The Federal Electoral Boundaries Commission for Ontario recently put forward a new electoral map for consideration. While the commission, broadly speaking, did a good job working through and within the legislative constraints and secondary concerns of the redistribution process, the proposed realignment does a disservice to constituents in Ontario’s far north, many of whom are Indigenous. Pictured are the existing ridings in Northern Ontario (left) versus the proposed ridings (right).
With the countdown on for the long weekend, Labour Day will mark the unofficial end of summer. Meaning that the dog days of summer are almost over, and life will start picking up again. That is no different in Ottawa than it is across Canada.
The rumour mill is in full speed as a potential cabinet shuffle is in the works ahead of next week’s federal government retreat. It is a real guessing game of who could be on the chopping block and who is next in line for a promotion. No matter what, the government could look very different as the Liberals prepare to play defence against a newly elected Conservative Leader.
Beside speculation on cabinet, parliamentarians’ futures are also at stake with the recently released riding redistribution, which sees a number of electoral districts chopped up and rejigged. A tangible change that could have a real impact on a politician’s ability to be re-elected and keep their six-figure job.
You may understandably wonder how objective MPs can be while talking about riding divisions. Unlike in the U.S., elected officials are not ultimately in control of choosing electoral boundaries in Canada.
Canada’s chief electoral officer is responsible for applying a legislated formula to decide how many members each province receives. From there, each province is assigned a commission to review the formula and adjust the provinces’ electoral boundaries accordingly. Each province has a three-person commission: a judge appointed by the Chief Justice of the province and two other members appointed by the Speaker of the House of Commons.
The Electoral Boundaries Readjustment Act, provides certain conditions to ensure that the number of voters in each riding is within a certain range, based on the provincial average. They also can draw boundaries to account for communities of “interest” or “identity” and historical divisions, or to ensure “manageable geographic size.” They can make exceptions for what the law calls “extraordinary” circumstances.
Unlike other provinces, Ontario’s commission only has to add a single seat.
To the credit of the commission, they have done broadly well. The proposed new ridings reflect how people in Ontario have adapted. The pandemic forced individuals to re-evaluate their lives, including how and where they worked. With offices being closed, there was no longer a need to be walking distance to the office or live right downtown.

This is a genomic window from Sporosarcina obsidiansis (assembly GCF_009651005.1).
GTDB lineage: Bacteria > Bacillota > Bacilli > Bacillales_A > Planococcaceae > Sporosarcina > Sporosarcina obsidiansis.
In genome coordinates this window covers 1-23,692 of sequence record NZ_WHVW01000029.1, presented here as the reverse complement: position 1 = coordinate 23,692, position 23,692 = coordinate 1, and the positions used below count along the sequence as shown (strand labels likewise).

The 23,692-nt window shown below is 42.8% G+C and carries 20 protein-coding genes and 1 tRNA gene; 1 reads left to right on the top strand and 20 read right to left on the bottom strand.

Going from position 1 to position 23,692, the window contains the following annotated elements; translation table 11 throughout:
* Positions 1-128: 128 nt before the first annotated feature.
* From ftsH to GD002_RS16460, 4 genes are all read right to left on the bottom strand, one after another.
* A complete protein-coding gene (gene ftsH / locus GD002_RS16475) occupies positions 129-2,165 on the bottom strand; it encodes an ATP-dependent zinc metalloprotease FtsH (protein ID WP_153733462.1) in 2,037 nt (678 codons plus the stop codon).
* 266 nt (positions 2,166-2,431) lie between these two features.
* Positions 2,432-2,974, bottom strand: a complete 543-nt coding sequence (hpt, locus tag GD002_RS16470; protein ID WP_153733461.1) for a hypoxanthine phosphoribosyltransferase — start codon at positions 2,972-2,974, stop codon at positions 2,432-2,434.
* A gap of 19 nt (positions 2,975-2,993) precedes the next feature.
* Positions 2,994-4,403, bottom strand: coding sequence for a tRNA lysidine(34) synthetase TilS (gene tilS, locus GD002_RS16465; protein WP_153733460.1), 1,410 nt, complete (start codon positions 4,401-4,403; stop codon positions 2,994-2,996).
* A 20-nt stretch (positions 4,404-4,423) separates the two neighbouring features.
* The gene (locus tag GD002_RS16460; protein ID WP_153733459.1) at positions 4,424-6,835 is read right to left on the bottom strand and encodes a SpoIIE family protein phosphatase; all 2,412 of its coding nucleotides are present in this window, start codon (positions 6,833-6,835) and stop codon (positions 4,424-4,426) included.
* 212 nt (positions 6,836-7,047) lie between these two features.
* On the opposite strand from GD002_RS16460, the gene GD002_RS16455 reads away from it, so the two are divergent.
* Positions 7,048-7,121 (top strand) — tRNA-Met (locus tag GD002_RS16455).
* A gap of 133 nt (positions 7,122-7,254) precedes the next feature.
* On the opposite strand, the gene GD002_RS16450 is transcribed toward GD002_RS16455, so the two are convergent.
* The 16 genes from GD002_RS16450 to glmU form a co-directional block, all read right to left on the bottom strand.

People began to move out of the over-priced and often spaceless apartments, to houses in the suburbs or even the countryside. This has resulted in the city of Toronto losing an electoral district, but other regions, such as central Ontario, the eastern Greater Toronto Area (GTA) and northern GTA gaining a riding.
Though the commission has significantly let down those who live in Northern Ontario, a population that has never felt on par with the rest of the province. Instead of adjusting boundary lines, the commission decided to wipe out the two largest ridings in the far north – Kenora and Timmins-James Bay – and create a massive riding called Kiiwetinoong—Mushkegowuk. It would span Ontario’s far north from the Manitoba border to Quebec.
Not only does this sound like an awful commute to work, as driving from one end of the riding to the other is literally impossible due to the lack of roadways, for the elected MP it is also unrealistic to expect them to represent such a diverse riding. The issues that matter to those in Moosonee are different from those in Red Lake or the challenges that those who live on the land of the Attawapiskat First Nation peoples.
These proposed changes are a true disservice to those living in Northern Ontario not only at the federal level but also provincially. As the federal government confirms their ridings, Ontario will be taking similar steps in the coming years and often is the tradition that the provinces mirror the federal ridings.
Ahead of the 2018 provincial election, the provincial commissions reviewed the ridings and agreed to make an exception and added an extra electoral district in the far north corner called Kiiwetinoong. The riding is 68 per cent Indigenous, the only riding in Ontario with a majority Indigenous population, and the riding’s name means “North” in Ojibwe.
This riding created a unique voice for Indigenous peoples, who are often underrepresented in politics, and solved the problem of a riding that is geographically oversized. Not to mention is a foot in the right direction to further aid in reconciliation and better support for Indigenous populations.
Like anything in life, nothing is perfect and there are a few changes needed before the ridings should be finalized. The first step is to ensure that those in Northern Ontario and Indigenous peoples are fairly represented. Without taking needed steps, the North could be shutout in the cold for decades to come.
Daniel Perry is a consultant with Summa Strategies Canada, one of the country’s leading public affairs firms. During the most recent federal election, he was a regular panelist on CBC’s Power and Politics and CTV Morning Ottawa.